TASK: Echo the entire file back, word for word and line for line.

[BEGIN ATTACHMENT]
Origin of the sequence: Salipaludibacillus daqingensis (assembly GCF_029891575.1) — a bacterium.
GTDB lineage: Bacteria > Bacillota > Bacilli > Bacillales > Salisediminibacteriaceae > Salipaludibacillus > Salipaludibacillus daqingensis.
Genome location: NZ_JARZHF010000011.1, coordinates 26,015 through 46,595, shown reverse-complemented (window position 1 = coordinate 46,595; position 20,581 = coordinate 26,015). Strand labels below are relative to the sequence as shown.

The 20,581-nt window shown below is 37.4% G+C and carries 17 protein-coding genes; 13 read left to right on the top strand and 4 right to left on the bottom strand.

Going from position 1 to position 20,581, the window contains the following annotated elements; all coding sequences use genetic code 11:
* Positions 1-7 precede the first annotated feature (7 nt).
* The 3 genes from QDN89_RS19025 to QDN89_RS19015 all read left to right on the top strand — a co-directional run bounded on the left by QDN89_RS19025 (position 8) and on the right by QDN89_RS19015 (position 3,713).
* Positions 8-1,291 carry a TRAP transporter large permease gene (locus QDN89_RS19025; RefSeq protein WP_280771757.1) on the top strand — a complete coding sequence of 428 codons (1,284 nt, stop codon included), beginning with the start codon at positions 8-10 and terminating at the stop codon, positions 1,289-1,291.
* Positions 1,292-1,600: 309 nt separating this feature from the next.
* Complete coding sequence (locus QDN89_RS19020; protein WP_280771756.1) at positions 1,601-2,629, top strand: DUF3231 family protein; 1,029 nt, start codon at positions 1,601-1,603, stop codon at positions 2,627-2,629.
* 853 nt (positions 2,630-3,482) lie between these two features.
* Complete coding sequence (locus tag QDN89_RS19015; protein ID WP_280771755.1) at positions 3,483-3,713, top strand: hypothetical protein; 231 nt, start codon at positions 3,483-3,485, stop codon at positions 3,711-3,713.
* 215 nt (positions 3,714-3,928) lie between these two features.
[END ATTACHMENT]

Origin of the sequence: Salipaludibacillus daqingensis (assembly GCF_029891575.1) — a bacterium.
GTDB lineage: Bacteria > Bacillota > Bacilli > Bacillales > Salisediminibacteriaceae > Salipaludibacillus > Salipaludibacillus daqingensis.
Genome location: NZ_JARZHF010000011.1, coordinates 26,015 through 46,595, shown reverse-complemented (window position 1 = coordinate 46,595; position 20,581 = coordinate 26,015). Strand labels below are relative to the sequence as shown.

The 20,581-nt window shown below is 37.4% G+C and carries 17 protein-coding genes; 13 read left to right on the top strand and 4 right to left on the bottom strand.

Going from position 1 to position 20,581, the window contains the following annotated elements; all coding sequences use genetic code 11:
* Positions 1-7 precede the first annotated feature (7 nt).
* The 3 genes from QDN89_RS19025 to QDN89_RS19015 all read left to right on the top strand — a co-directional run bounded on the left by QDN89_RS19025 (position 8) and on the right by QDN89_RS19015 (position 3,713).
* Positions 8-1,291 carry a TRAP transporter large permease gene (locus QDN89_RS19025; RefSeq protein WP_280771757.1) on the top strand — a complete coding sequence of 428 codons (1,284 nt, stop codon included), beginning with the start codon at positions 8-10 and terminating at the stop codon, positions 1,289-1,291.
* Positions 1,292-1,600: 309 nt separating this feature from the next.
* Complete coding sequence (locus QDN89_RS19020; protein WP_280771756.1) at positions 1,601-2,629, top strand: DUF3231 family protein; 1,029 nt, start codon at positions 1,601-1,603, stop codon at positions 2,627-2,629.
* 853 nt (positions 2,630-3,482) lie between these two features.
* Complete coding sequence (locus tag QDN89_RS19015; protein ID WP_280771755.1) at positions 3,483-3,713, top strand: hypothetical protein; 231 nt, start codon at positions 3,483-3,485, stop codon at positions 3,711-3,713.
* 215 nt (positions 3,714-3,928) lie between these two features.